Did Jesus Die of “Natural Causes”?

Did Jesus Die of “Natural Causes”?

by Dr. Paul M. Elliott
We can become so focused on the gory details of Roman crucifixion that we obscure this tremendous truth: Jesus’ death was a supernatural event.

Extra-Biblical Speculation
When I was growing up in the 1960s, three-hour Good Friday services were far more common in Evangelical churches than they are today. I remember attending many such services in which a succession of speakers went into excruciating detail about the horrors of crucifixion as a method of execution. They engaged in a great deal of extra-Biblical speculation about Jesus’ physical and mental condition before and during the hours on the cross.
Some preachers’ speculations even extended to the figurative writing of a death certificate. They would state, often with great certitude, the “cause of death” of the Son of God. They held varying opinions on the subject.
Even the soundest of men have sometimes done this. In a very untypical departure from his usual laser-beam focus on Scripture alone, Martyn Lloyd-Jones, who was a physician as well as a minister, engaged in such speculation at a 1969 Bible conference.1
In 1986 an article titled “On the Physical Death of Jesus Christ” appeared in the Journal of the American Medical Association. It generated considerable publicity and found its way into many Good Friday pulpits. Written by a medical doctor and two liberal Methodist ministers, the article stated that Jesus’ death “resulted primarily from hypovolemic shock and exhaustion asphyxia. Jesus’ death was ensured by the thrust of a soldier’s spear into his side. Modern medical interpretation of the historical evidence indicates that Jesus was dead when taken down from the cross.”2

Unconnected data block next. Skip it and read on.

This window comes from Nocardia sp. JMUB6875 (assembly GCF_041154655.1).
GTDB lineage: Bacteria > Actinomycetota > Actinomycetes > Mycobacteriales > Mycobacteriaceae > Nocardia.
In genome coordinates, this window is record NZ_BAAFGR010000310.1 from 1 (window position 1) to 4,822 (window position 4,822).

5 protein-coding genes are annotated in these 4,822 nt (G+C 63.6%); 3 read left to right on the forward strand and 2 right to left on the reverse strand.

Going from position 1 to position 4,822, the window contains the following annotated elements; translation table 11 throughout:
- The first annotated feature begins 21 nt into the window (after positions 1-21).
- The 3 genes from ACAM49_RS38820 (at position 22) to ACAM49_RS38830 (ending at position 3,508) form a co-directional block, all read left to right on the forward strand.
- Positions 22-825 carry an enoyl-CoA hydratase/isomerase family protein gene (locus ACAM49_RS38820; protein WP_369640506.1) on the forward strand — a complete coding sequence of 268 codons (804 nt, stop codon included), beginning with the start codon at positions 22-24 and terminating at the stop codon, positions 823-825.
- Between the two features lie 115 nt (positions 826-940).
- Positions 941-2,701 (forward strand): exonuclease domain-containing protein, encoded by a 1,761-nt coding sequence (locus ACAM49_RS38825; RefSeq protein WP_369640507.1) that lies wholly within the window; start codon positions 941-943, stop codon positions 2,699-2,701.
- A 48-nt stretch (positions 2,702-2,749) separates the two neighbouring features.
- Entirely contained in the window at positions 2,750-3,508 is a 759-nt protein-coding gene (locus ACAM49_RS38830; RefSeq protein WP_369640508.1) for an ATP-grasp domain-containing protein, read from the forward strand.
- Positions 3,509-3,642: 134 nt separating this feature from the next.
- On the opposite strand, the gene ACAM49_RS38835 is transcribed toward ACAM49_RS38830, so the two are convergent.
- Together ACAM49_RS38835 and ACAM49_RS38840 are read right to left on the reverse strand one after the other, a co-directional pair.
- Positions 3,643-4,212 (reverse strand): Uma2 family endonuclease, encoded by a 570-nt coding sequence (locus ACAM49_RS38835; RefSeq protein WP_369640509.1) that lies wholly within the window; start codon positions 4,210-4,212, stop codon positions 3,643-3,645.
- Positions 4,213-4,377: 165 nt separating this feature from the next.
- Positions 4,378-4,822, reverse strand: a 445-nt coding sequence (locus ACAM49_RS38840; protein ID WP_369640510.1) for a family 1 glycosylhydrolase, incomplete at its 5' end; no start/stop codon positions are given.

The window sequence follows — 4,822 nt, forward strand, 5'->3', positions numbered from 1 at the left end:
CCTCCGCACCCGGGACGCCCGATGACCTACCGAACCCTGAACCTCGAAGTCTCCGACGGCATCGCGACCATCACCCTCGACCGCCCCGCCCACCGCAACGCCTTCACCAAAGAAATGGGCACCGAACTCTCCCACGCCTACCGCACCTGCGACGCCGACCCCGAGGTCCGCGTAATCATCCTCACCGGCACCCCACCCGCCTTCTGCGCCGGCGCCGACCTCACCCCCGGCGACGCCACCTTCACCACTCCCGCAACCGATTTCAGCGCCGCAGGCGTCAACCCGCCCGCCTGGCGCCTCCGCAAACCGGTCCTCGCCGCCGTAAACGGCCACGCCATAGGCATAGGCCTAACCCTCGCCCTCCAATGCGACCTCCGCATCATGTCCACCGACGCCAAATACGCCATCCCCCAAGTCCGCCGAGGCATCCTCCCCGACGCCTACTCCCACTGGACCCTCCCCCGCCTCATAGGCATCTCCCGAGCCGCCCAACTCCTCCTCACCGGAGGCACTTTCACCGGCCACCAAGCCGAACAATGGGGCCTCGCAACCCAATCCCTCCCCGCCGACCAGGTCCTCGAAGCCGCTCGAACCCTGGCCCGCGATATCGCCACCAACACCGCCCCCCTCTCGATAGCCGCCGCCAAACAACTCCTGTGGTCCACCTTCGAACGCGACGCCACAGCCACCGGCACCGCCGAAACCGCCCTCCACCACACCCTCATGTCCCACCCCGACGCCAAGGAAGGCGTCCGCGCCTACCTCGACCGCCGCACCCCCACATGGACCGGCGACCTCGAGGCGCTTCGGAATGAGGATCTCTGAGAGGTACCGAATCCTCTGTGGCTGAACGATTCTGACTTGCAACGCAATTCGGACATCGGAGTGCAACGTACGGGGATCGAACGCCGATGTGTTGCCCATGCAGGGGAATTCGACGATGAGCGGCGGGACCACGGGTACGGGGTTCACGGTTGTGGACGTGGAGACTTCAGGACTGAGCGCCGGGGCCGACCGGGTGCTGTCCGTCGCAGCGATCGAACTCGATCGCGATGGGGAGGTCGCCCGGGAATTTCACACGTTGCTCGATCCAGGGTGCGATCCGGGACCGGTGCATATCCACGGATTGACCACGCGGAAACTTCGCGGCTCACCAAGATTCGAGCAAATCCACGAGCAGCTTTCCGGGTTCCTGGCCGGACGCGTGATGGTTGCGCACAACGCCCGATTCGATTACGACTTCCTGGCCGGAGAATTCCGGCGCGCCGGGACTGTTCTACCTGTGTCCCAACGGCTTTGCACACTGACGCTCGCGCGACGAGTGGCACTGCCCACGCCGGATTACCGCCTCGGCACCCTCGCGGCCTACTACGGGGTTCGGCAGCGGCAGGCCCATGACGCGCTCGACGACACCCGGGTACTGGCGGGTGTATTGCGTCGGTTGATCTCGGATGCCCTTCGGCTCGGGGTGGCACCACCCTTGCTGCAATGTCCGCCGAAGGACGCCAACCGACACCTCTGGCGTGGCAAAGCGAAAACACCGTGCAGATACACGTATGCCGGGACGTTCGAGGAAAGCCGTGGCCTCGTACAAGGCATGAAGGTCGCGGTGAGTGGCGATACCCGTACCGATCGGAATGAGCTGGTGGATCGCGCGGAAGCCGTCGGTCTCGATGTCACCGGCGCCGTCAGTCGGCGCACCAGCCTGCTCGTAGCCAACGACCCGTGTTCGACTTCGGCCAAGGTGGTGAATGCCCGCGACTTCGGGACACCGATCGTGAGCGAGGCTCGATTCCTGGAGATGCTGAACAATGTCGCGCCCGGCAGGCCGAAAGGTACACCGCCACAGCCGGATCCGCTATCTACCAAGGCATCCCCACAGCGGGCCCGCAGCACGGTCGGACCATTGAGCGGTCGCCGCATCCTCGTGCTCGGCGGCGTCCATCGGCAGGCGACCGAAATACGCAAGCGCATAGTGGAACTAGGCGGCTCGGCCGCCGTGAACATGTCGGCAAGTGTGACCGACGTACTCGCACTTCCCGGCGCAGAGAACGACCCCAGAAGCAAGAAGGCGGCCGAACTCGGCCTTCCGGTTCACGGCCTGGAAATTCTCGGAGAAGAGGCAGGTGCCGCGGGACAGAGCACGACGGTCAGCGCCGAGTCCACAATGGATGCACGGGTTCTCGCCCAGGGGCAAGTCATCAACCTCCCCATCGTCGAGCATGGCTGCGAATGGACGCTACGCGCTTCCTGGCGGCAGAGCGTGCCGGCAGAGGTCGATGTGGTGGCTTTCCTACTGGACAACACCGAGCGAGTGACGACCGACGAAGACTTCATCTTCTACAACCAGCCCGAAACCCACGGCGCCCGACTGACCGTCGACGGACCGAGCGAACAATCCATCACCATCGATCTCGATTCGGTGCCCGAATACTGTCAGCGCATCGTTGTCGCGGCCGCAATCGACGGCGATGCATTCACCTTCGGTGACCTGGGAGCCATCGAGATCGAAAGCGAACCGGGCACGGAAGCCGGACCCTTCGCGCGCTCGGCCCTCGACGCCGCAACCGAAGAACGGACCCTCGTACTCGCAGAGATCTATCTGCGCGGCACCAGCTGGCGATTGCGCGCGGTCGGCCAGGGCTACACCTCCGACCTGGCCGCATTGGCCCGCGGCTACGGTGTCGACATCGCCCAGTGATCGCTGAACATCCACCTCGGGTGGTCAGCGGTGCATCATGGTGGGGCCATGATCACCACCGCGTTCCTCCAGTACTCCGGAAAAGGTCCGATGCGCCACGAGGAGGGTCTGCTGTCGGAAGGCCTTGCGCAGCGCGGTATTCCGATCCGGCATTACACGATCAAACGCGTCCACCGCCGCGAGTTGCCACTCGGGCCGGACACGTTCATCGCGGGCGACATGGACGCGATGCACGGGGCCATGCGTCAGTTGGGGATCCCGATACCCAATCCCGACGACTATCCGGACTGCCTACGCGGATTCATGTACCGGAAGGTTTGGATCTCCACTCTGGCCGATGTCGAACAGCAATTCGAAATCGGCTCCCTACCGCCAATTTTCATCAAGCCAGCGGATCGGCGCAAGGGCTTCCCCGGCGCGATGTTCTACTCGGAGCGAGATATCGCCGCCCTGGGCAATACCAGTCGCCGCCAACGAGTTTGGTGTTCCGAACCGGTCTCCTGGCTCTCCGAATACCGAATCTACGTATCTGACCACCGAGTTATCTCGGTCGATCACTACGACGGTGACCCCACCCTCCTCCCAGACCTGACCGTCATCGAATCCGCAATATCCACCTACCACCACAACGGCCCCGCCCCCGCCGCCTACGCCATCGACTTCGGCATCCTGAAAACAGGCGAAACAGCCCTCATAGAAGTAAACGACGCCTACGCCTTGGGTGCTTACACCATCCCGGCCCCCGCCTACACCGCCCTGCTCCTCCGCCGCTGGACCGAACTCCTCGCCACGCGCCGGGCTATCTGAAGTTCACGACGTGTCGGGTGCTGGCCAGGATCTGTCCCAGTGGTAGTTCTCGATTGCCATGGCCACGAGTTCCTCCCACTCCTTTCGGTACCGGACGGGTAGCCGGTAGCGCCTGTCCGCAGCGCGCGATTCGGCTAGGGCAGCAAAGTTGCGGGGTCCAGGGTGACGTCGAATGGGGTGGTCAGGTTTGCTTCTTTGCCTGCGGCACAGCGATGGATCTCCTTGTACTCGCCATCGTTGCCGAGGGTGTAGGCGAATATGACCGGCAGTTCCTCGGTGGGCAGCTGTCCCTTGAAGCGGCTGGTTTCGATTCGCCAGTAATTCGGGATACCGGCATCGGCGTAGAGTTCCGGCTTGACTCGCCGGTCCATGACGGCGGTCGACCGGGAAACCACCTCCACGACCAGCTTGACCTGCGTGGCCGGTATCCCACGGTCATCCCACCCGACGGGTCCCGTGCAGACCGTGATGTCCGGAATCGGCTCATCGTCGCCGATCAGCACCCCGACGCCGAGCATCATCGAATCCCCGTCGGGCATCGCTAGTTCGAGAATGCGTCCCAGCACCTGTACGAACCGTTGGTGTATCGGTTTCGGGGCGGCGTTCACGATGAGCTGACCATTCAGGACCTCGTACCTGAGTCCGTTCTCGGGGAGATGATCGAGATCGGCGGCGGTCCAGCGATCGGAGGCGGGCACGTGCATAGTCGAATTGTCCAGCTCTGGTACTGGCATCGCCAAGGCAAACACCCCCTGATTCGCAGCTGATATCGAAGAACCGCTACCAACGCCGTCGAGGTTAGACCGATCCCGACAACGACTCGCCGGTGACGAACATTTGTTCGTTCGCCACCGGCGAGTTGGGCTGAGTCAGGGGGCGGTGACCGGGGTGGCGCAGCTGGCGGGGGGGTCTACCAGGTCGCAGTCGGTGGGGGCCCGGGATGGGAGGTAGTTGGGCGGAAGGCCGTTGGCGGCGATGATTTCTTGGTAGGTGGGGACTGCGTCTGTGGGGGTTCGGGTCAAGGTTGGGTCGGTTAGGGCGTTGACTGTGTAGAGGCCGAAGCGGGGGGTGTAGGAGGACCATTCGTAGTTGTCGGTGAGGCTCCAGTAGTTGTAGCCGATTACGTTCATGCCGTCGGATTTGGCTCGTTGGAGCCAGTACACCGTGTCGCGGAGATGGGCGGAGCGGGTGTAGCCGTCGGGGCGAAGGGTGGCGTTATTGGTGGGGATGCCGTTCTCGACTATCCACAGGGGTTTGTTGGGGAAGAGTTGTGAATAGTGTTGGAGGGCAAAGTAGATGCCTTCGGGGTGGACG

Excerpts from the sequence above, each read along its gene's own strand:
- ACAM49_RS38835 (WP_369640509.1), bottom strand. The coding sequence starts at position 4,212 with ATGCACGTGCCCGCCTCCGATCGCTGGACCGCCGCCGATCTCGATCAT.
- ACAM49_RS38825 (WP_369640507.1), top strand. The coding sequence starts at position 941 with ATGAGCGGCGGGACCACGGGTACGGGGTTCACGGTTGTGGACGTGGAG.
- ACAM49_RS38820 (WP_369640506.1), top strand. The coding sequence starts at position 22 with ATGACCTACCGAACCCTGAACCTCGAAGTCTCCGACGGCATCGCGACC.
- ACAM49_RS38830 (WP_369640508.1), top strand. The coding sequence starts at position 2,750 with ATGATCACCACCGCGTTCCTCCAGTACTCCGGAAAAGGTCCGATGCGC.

In more recent times, Dr. Georgia Purdom of Answers in Genesis has been noted for her lectures on this subject, in which she plays the most graphic scenes from Mel Gibson’s motion picture The Passion of the Christ, which is based on Roman Catholic dogma and tradition rather than on Scripture.3
What Does Scripture say?
Those who speculate about Jesus’ cause of death, whether theological conservatives or liberals, almost always fall into three traps. First, they tend to approach the question primarily through extra-Biblical sources. Second, even the most well-intentioned end up placing those sources in some degree of de facto authority over Scripture. Third, they tend to seek a naturalistic explanation, and to ignore or downplay the supernatural. (Many fall into the same three-fold trap in approaching the first eleven chapters of Genesis.)
These things the Christian must never do. The question we must ask is simply, “What does Scripture say?” We find that it tells us a great deal.
Before His death, Jesus repeatedly told His disciples of the coming event, and that it would involve His voluntarily laying down His life:
Therefore My Father loves Me, because I lay down My life that I may take it again. No one takes it from Me, but I lay it down of Myself. I have power to lay it down, and I have power to take it again. This command I have received from My Father. (John 10:17-18)

It was also clear to the disciples in retrospect that Jesus’ crucifixion took place at a time appointed by God:
Therefore they sought to take Him; but no one laid a hand on Him, because His hour had not yet come. (John 7:30)

As the Father’s appointed hour approached, Jesus told His disciples:
“Now My soul is troubled, and what shall I say? ‘Father, save Me from this hour’? But for this purpose I came to this hour. Father, glorify Your name.” Then a voice came from heaven, saying, “I have both glorified it and will glorify it again.” Therefore the people who stood by and heard it said that it had thundered. Others said, “An angel has spoken to Him.” Jesus answered and said, “This voice did not come because of Me, but for your sake. Now is the judgment of this world; now the ruler of this world will be cast out. And I, if I am lifted up from the earth, will draw all peoples to Myself.” This He said, signifying by what death He would die. (John 12:27-33)

Jesus made it clear many times that the Jews and Romans had no power to crucify Him until it was given to them in the time and manner appointed before the foundation of the world:
Then Jesus said to the chief priests, captains of the temple, and the elders who had come to Him, “Have you come out, as against a robber, with swords and clubs? When I was with you daily in the temple, you did not try to seize Me. But this is your hour, and the power of darkness.” (Luke 22:52-53)

But Jesus said to him, “Put your sword in its place, for all who take the sword will perish by the sword. Or do you think that I cannot now pray to My Father, and He will provide Me with more than twelve legions of angels? How then could the Scriptures be fulfilled, that it must happen thus?” (Matthew 26:52-54)